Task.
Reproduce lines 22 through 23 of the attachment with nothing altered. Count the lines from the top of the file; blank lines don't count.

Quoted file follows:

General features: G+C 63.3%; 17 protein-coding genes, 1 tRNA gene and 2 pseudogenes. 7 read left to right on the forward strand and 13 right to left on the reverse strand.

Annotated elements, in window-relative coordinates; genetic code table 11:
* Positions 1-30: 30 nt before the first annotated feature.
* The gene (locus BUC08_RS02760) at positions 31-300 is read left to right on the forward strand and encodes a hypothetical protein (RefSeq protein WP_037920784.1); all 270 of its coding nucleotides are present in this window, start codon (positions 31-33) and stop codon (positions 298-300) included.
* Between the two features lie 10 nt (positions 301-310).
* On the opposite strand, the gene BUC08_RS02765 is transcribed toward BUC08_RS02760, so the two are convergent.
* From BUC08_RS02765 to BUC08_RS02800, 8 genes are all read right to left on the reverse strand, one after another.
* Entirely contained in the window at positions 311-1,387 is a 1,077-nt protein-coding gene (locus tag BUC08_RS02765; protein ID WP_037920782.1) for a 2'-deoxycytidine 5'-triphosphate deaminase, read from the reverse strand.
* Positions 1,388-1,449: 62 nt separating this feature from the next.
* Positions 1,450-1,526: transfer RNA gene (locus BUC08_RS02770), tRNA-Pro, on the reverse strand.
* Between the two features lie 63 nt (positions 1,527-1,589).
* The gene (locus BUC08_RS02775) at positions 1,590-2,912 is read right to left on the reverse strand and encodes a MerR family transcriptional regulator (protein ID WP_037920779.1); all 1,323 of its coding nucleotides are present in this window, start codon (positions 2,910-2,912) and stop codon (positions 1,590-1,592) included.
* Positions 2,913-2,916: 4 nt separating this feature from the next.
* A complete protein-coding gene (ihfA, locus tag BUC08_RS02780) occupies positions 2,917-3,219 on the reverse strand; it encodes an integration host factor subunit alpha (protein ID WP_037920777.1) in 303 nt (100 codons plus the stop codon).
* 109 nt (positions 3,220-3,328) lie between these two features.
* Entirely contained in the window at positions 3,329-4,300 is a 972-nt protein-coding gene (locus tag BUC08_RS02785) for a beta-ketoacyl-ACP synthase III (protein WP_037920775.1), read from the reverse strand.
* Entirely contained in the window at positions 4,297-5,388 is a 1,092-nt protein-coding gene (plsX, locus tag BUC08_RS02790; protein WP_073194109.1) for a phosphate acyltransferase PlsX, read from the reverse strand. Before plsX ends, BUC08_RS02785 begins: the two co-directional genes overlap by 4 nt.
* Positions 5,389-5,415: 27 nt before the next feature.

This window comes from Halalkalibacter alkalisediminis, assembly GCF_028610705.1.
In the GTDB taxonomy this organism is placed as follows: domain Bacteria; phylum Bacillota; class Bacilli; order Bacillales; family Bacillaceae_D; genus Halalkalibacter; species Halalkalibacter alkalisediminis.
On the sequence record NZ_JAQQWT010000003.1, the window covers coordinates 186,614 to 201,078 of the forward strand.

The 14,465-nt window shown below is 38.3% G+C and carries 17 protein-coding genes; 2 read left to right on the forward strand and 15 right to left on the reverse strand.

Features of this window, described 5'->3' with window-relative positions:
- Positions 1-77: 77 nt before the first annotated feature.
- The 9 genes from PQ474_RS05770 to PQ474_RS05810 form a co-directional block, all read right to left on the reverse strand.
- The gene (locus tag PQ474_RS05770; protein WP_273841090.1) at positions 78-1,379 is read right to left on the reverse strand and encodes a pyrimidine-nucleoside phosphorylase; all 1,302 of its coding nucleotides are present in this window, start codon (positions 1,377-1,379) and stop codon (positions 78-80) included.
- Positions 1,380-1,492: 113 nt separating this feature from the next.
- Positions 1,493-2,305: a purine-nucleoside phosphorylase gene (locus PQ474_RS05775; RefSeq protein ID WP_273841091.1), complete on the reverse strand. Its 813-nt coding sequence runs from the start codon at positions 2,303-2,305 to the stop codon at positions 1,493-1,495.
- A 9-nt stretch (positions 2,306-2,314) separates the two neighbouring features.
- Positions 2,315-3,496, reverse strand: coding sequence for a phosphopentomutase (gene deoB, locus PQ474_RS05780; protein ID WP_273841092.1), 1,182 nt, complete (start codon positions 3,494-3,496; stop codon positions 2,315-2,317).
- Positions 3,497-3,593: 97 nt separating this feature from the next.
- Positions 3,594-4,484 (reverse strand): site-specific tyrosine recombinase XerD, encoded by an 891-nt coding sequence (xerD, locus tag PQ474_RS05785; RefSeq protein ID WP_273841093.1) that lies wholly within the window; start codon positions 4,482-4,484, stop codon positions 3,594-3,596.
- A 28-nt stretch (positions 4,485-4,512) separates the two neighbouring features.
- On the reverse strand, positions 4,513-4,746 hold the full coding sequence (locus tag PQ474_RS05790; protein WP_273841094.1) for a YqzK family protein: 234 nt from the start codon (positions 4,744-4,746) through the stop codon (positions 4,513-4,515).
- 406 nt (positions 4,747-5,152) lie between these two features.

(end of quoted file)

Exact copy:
The 14,465-nt window shown below is 38.3% G+C and carries 17 protein-coding genes; 2 read left to right on the forward strand and 15 right to left on the reverse strand.

Features of this window, described 5'->3' with window-relative positions: